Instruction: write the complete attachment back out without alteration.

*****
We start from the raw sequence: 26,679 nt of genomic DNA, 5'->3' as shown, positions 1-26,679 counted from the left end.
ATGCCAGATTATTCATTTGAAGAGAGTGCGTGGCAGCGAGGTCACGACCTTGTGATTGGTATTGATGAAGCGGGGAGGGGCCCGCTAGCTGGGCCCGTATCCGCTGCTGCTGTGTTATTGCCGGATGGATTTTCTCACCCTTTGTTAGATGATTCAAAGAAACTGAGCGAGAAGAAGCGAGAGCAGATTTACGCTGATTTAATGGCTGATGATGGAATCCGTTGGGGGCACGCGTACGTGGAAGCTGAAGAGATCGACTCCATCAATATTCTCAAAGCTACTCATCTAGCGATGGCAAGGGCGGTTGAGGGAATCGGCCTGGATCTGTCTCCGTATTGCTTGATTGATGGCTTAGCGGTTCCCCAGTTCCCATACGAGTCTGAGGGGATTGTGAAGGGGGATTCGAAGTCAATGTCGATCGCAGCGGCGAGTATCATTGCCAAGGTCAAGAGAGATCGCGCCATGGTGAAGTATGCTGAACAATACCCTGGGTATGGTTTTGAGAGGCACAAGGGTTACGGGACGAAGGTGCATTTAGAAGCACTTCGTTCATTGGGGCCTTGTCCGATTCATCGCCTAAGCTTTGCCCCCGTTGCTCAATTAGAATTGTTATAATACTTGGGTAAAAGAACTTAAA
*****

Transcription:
We start from the raw sequence: 26,679 nt of genomic DNA, 5'->3' as shown, positions 1-26,679 counted from the left end.
ATGCCAGATTATTCATTTGAAGAGAGTGCGTGGCAGCGAGGTCACGACCTTGTGATTGGTATTGATGAAGCGGGGAGGGGCCCGCTAGCTGGGCCCGTATCCGCTGCTGCTGTGTTATTGCCGGATGGATTTTCTCACCCTTTGTTAGATGATTCAAAGAAACTGAGCGAGAAGAAGCGAGAGCAGATTTACGCTGATTTAATGGCTGATGATGGAATCCGTTGGGGGCACGCGTACGTGGAAGCTGAAGAGATCGACTCCATCAATATTCTCAAAGCTACTCATCTAGCGATGGCAAGGGCGGTTGAGGGAATCGGCCTGGATCTGTCTCCGTATTGCTTGATTGATGGCTTAGCGGTTCCCCAGTTCCCATACGAGTCTGAGGGGATTGTGAAGGGGGATTCGAAGTCAATGTCGATCGCAGCGGCGAGTATCATTGCCAAGGTCAAGAGAGATCGCGCCATGGTGAAGTATGCTGAACAATACCCTGGGTATGGTTTTGAGAGGCACAAGGGTTACGGGACGAAGGTGCATTTAGAAGCACTTCGTTCATTGGGGCCTTGTCCGATTCATCGCCTAAGCTTTGCCCCCGTTGCTCAATTAGAATTGTTATAATACTTGGGTAAAAGAACTTAAA